TALIESIN WEST: 12621 N. Frank Lloyd Wright Blvd. (for GPS, 12345 N. Taliesin Drive), Scottsdale, Arizona; http://franklloydwright.org/taliesin-west/ or (480) 860-2700. Open daily September-May except Thanksgiving, Christmas, Easter. In June, July and August, closed Tuesday-Wednesday. The Insights Tour offered throughout the day beginning at 9 a.m., $36. Website lists various other tours, schedules and prices. Tours sell out so book ahead.

Taliesin West: A magnet for fans of architect Frank Lloyd Wright

Taliesin West in Scottsdale, Ariz., served as the winter home of architect Frank Lloyd Wright. Built on the desert’s hard floor, Wright built the structure with redwood beams and large rocks embedded in concrete. The buildings initially were covered with translucent canvas to let light in, but were later replaced with more durable plastic because of the sun’s brutal rays. Windows were large openings without glass.
A welcome sign at Taliesin West, in Scottsdale, Ariz., the winter desert home where Frank Lloyd Wright lived and worked from 1937 until his death in 1959 at age 91. Taliesin West was also the winter home of the architecture school he founded, and his students built the shelters where they slept in the surrounding desert. The site serves as a magnet for the architect’s fans and Wright Foundation officials say visits have been up considerably this year, the 150th anniversary of his birth, June 8, 1867.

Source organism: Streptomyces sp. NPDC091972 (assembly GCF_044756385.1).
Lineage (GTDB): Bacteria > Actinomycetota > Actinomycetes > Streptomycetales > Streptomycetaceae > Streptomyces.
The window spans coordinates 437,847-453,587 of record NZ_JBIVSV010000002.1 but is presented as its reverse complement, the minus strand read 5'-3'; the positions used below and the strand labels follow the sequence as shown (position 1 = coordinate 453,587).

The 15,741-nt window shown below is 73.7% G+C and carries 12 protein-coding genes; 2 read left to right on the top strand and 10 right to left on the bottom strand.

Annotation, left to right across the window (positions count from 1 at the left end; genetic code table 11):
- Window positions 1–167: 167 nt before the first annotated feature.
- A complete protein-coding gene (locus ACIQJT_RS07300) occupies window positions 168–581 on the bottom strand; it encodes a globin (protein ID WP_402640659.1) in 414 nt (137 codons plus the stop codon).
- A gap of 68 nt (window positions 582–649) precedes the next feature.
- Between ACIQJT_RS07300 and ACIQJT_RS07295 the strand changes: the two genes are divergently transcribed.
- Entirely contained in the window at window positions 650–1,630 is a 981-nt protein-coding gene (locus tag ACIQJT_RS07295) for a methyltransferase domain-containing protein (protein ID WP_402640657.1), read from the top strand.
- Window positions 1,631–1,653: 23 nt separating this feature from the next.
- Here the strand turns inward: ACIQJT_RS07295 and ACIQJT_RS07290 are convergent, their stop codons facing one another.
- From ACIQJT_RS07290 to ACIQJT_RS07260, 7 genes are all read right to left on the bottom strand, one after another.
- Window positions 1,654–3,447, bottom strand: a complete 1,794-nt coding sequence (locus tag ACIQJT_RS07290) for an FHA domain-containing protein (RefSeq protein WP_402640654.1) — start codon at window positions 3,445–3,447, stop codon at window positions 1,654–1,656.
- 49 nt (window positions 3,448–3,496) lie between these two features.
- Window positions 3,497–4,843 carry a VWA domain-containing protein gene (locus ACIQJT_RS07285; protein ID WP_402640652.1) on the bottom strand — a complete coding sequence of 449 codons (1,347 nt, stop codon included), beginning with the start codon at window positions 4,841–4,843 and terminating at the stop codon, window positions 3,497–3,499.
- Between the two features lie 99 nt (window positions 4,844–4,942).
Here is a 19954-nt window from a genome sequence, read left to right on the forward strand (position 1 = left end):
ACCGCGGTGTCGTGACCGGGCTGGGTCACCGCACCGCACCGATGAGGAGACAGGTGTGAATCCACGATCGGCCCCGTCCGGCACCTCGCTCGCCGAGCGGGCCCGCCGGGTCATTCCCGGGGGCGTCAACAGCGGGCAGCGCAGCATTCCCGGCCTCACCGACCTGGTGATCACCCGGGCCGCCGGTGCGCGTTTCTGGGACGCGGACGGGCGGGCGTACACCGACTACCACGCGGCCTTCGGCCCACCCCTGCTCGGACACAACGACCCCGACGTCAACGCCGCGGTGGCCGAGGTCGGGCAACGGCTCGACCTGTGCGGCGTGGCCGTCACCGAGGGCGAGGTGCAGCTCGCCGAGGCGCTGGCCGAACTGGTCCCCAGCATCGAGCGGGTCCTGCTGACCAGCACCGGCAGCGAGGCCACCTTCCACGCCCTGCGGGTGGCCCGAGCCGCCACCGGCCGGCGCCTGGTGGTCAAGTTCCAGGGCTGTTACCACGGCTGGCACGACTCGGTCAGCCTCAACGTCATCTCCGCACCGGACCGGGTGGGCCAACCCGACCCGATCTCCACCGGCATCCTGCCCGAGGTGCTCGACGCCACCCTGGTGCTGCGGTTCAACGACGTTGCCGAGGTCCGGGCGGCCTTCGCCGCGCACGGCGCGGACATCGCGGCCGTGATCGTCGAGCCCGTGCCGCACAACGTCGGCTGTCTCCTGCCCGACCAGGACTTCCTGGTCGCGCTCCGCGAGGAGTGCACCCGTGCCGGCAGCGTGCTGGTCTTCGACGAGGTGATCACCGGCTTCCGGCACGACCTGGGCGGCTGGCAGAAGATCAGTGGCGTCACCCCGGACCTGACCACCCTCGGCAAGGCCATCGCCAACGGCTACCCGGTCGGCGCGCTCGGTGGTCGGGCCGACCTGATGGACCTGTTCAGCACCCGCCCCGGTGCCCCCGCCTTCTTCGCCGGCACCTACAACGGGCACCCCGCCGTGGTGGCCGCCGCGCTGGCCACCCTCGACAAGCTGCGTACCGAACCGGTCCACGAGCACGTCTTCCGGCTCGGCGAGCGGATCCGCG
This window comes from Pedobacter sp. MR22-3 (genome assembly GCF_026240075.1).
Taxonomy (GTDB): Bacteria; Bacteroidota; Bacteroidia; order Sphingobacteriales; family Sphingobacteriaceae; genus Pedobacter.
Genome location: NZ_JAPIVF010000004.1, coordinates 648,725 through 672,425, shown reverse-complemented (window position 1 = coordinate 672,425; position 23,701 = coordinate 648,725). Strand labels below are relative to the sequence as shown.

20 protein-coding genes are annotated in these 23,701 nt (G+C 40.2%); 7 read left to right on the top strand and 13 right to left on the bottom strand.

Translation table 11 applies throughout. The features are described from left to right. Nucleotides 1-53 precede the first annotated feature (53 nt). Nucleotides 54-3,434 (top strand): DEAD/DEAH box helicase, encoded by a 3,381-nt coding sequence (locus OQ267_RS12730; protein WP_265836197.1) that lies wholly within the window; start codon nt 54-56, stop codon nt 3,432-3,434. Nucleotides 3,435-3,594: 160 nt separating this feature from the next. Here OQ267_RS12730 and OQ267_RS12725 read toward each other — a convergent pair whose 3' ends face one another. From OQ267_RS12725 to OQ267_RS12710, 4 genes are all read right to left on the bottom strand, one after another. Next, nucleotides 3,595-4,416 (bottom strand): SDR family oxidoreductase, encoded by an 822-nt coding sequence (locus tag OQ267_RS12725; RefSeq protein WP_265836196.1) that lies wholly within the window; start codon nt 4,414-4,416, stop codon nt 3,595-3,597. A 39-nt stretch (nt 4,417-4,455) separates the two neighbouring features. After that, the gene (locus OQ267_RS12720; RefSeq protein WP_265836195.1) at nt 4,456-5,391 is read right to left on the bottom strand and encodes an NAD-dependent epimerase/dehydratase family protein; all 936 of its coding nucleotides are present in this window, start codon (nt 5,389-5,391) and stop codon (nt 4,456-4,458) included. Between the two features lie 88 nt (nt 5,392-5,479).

A tunnel typical of the construction at Taliesin West in Scottsdale, Ariz., the winter home of architect Frank Lloyd Wright. At the National Historic Landmark, the buildings are connected by a series of walkways and terraces with dramatic views of the desert all around.
The “music pavilion,” a multipurpose room at Taliesin West in Scottsdale, Ariz., the winter home of architect Frank Lloyd Wright. Today, the only way to get a close look at Wright’s organic architecture uniting art and nature in Arizona’s Sonoran desert is through one of several guided tours. Wright Foundation officials say visits appear to be up significantly as the architect’s admirers mark the 150th anniversary of his birth, June 8, 1867.
Taliesin West in Scottsdale, Ariz., was the winter home of architect Frank Lloyd Wright from 1937 to 1959. Today, the site is a magnet for fans of the man who designed some of the most innovative buildings in America, attracting more than 100,000 visitors each year to this National Historic Landmark.
The words “Taliesin West” are carved into a rock wall with the desert landscape visible in the background in Scottsdale, Ariz. The complex served as the winter home of architect Frank Lloyd Wright in Scottsdale, Arizona from 1937 until his death in 1959 at age 91. The original Taliesin, Wright’s primary home in southwestern Wisconsin, where he was born, was named after a sixth century Welsh bard whose name means “shining brow.”
Many of Frank Lloyd Wright’s famous buildings were designed in this drafting room at Taliesin West in Scottsdale, Ariz., the winter home of the architect and the architecture school he founded. Many of Wright’s famous buildings were designed in this room, including the Guggenheim Museum in New York. Wright’s students also mapped out their own creations on the sloping desks that look out at the desert through broad windows.